Expanding Community Kristyn Byrne

NAFTA’S Fight to Show Unity Post Brexit

Last Wednesday Prime Minister Trudeau, President Obama, and Mexican President Enrique Pena Nieto, the so-called “three amigos” concluded the first NAFTA summit in Canada since 2007.   The NAFTA leaders announced closer co-operation and sent a message of continental unity against the tides of economic nationalism now blowing due to Britain’s exit from the EU and Donald Trump’s ascendancy. NAFTA has been contentious since it was first introduced, and plenty of critics have pointed to its adverse affect on Canadian and U.S. wages as well as Mexico’s rural economies. The most significant outcome of this meeting was all three leaders commitment to ensuring that, by 2025, half of North America’s electricity will be produced without greenhouse gas emissions. Yet it was also an opportunity to show that free trade deals can work and that the three NAFTA countries are unified in the goal of maintaining economic and political ties.

In today’s uncertain economy, job creation and financial mobility feel more like relics of the past. People often look to the rise of globalization and trading blocs, such as the EU and NAFTA, as the source of these woes. The Brexit vote likely marks the end of a 40-year cycle we can call “peak globalization” and championing this sentiment of dissatisfaction in North America has been presidential nominee Donald Trump. Trump recently stated his intentions to renegotiate the terms of the NAFTA agreement in order to “get a better deal for our workers […and] if they do not agree to a renegotiation, then I will submit notice under Article 2205 of the NAFTA agreement that America intends to withdraw from the deal.”

The vision Trump conjures is one of alluring simplicity in which he promises to achieve “economic independence” by abandoning globalization, instead using American workers to produce American goods.   “Globalization has made the financial elite who donate to politicians very wealthy. But it has left millions of our workers with nothing but poverty and heartache,” he said. The recent summit was a time for the three leaders to combat this narrative, as Prime Minister Justin Trudeau, warned Tuesday, “Turning inwards […will come] at the cost of economic growth.” “Restricting trade or giving into protectionism in this 21st century economy will not work,” Obama told Canadian lawmakers. “Even if we wanted to, we can’t seal ourselves off from the rest of the world.”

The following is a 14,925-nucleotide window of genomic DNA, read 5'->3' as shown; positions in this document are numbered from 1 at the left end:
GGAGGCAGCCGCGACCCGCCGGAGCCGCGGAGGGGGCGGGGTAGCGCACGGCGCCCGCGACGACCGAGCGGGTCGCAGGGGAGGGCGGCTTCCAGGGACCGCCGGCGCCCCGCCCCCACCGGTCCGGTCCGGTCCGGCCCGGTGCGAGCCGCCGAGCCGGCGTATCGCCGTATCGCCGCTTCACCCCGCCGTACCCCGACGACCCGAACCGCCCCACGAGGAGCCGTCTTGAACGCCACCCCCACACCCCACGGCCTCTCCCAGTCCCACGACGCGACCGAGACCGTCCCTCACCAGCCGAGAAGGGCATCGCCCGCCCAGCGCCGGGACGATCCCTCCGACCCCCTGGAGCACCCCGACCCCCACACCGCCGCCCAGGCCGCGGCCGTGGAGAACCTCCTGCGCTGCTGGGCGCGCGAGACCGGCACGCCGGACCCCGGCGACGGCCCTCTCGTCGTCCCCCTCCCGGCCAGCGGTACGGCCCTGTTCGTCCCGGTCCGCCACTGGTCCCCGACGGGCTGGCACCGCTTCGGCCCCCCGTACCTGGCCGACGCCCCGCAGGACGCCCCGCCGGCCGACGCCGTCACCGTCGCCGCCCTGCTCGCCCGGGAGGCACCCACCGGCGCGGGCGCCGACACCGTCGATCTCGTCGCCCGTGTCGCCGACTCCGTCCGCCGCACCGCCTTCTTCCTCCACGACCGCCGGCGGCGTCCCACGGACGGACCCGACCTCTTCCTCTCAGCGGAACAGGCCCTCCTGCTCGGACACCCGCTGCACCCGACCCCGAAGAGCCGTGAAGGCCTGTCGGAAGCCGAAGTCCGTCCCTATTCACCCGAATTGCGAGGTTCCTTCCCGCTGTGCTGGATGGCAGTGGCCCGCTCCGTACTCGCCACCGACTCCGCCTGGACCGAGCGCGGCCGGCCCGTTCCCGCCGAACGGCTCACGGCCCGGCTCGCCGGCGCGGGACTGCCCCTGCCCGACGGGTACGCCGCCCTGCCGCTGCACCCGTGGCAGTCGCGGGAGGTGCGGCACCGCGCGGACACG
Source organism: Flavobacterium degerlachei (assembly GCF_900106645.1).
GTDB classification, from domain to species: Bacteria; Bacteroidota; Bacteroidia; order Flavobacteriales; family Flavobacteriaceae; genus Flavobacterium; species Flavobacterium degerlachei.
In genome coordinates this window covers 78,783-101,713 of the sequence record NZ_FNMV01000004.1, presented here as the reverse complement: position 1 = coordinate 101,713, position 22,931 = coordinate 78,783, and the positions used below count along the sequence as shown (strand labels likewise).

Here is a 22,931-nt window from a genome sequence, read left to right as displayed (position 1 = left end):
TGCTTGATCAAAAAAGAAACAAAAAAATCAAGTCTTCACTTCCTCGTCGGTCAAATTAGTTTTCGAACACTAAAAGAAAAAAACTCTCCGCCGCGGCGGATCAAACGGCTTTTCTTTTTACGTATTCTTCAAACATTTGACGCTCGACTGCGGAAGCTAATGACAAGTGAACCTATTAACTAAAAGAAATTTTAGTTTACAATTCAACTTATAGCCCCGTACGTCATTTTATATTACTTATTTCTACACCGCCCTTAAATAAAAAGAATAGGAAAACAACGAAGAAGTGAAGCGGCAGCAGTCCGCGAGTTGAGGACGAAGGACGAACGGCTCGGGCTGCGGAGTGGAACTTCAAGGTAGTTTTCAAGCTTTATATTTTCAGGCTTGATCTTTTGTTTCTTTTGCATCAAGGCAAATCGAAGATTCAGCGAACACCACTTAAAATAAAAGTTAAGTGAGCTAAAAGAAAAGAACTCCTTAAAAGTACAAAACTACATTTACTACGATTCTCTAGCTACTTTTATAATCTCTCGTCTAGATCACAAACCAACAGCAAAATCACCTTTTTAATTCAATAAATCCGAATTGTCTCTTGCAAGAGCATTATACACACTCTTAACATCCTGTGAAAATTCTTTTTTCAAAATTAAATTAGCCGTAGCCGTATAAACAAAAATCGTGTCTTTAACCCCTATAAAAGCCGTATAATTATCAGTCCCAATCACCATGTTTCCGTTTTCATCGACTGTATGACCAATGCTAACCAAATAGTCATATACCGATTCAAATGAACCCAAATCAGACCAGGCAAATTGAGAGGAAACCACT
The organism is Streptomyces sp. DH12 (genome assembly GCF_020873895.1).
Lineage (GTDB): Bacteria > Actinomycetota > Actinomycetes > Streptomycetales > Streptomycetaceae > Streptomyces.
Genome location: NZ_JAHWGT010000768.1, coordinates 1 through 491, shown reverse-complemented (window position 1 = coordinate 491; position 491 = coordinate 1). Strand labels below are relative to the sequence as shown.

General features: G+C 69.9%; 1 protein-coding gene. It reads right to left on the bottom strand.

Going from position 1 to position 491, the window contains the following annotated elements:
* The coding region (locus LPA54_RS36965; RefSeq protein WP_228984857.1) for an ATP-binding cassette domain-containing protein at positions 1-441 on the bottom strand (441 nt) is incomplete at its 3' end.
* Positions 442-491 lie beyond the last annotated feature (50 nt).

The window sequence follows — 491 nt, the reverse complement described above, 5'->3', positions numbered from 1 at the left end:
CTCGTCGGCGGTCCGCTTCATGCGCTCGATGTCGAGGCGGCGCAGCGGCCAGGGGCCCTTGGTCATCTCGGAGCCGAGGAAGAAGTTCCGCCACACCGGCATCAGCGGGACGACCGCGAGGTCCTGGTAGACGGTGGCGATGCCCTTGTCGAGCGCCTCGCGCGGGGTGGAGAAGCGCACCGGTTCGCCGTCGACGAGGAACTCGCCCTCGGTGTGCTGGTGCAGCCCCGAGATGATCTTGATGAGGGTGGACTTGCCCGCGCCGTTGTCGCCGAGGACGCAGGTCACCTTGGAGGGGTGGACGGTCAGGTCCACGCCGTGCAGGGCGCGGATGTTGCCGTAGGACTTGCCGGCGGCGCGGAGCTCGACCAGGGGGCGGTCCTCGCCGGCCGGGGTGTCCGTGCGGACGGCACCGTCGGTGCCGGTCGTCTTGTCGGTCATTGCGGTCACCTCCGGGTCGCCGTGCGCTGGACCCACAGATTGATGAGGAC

A new poll suggests that only one-in-four Canadians believe that the North American Free Trade Agreement has been good for this country. Respondents in the “manufacturing-heavy” provinces of Ontario and British Colombia were most likely to say NAFTA has hurt Canada, according to the Angus Reid Institute. The loss of well-paying manufacturing jobs has long been the greatest point of contention and argument against signing such free trade deals. Yet the expansion of manufacturing jobs is not synonymous with prosperity; as countries grow richer, manufacturing’s share of employment declines. U.S. manufacturing output is 54 percent higher today than in 1994. The jobs have vanished because companies have learned to produce more goods with fewer people. Obama said automation has had a more devastating effect on the “nostalgia” of being able to support a middle-class family with a manufacturing job and no college degree, than the outsourcing of jobs to low-wage countries.

However, unlike the support for the Brexit, only nine per cent of Canadians want to end NAFTA completely, while more than three times as many people, 34 per cent of respondents, would like to see the deal renegotiated. There is no appetite to scrap trade,” said pollster Shachi Kurl. “Canada […]has morphed into a pro-trade country.” Polls last year found 57 per cent of Canadians saw international trade as the number one foreign policy priority. The question then becomes though, if Trump is elected, could the U.S. simply leave NAFTA? There is ample precedent for U.S. presidents unilaterally withdrawing from treaty obligations, as former U.S. president George W. Bush, for example, withdrew from the Anti-Ballistic Missile Treaty. Yet, with NAFTA there is murkiness over whether it counts as a treaty or an executive decision. Depending on this distinction the president may need the approval of Congress, but it remains uncertain.

The tides are changing, throughout the world we are seeing a backlash against the current architecture of our financial systems. Even Obama and Pena Nieto have acknowledged that the benefits of free trade and globalization have not filtered down to average citizens enough. The U.S. president, in particular, said ordinary people have a “legitimate gripe about globalization” because of rising inequality. Britain’s vote to leave the European Union signaled a global economic frustration among working-class voters. In the fight against rising protectionism, world leaders have to prove that the system actually works for more people, and genuinely raise standards of living.


Photo: Canadian PM Trudeau and US President Obama in Bilateral Meeting, 2016. Official White House Photo by Pete Souza. Public Domain.

Disclaimer: Any views or opinions expressed in articles are solely those of the authors and do not necessarily represent the views of the NATO Association of Canada.

Photo courtesy of Pete Souza via Flickr

Kristyn Byrne
Kristyn completed her undergraduate degree in Political Science and International Relations from Carleton University. Her particular interests lie in the history of the Soviet Union and the Eastern European politics. She moved to the United Arab Emirates (UAE) after graduating and had the opportunity to travel, in her travels she interacted with many diverse groups of people. Recently, she has moved back to Canada and is looking for prospects related to her field.